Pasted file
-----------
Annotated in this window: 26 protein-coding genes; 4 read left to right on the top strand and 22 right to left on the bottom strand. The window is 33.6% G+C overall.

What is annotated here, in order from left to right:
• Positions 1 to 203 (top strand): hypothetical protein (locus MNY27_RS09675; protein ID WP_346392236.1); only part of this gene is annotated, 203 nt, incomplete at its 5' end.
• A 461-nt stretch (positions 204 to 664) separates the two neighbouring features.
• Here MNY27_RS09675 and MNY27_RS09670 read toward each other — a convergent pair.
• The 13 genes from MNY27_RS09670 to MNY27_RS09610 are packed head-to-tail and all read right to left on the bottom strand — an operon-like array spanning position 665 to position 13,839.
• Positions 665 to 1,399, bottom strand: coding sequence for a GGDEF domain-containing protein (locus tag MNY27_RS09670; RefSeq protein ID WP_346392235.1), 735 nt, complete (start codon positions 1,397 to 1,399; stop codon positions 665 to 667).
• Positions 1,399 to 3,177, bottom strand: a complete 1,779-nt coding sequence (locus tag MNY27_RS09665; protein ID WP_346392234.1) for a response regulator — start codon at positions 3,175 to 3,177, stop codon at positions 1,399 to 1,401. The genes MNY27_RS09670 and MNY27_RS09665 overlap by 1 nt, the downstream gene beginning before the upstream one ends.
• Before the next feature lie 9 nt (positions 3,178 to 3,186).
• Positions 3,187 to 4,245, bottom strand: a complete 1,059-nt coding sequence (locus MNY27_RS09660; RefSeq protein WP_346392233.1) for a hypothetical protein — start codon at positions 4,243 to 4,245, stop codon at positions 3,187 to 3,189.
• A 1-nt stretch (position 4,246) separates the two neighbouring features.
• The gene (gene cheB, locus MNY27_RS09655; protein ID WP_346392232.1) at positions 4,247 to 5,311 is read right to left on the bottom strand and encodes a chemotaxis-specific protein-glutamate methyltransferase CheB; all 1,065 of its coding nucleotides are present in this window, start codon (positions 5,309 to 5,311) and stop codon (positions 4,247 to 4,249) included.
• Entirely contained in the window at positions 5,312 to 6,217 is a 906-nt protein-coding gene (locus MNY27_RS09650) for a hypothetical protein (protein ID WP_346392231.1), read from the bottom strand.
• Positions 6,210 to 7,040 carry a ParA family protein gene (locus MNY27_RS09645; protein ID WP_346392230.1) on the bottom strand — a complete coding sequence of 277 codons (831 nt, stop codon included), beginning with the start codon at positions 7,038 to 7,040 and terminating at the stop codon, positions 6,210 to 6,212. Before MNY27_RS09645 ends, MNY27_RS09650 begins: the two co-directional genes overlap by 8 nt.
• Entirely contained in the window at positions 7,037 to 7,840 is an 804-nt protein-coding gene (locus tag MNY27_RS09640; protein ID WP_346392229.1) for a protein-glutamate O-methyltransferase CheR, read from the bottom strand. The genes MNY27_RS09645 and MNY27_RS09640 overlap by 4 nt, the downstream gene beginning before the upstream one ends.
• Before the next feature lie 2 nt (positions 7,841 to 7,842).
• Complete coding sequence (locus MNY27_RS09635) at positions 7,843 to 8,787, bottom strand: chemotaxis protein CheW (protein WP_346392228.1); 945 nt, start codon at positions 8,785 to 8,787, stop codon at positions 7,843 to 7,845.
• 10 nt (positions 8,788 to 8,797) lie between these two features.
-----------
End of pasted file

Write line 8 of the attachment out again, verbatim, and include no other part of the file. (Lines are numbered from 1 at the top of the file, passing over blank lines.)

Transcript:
• Positions 1,399 to 3,177, bottom strand: a complete 1,779-nt coding sequence (locus tag MNY27_RS09665; protein ID WP_346392234.1) for a response regulator — start codon at positions 3,175 to 3,177, stop codon at positions 1,399 to 1,401. The genes MNY27_RS09670 and MNY27_RS09665 overlap by 1 nt, the downstream gene beginning before the upstream one ends.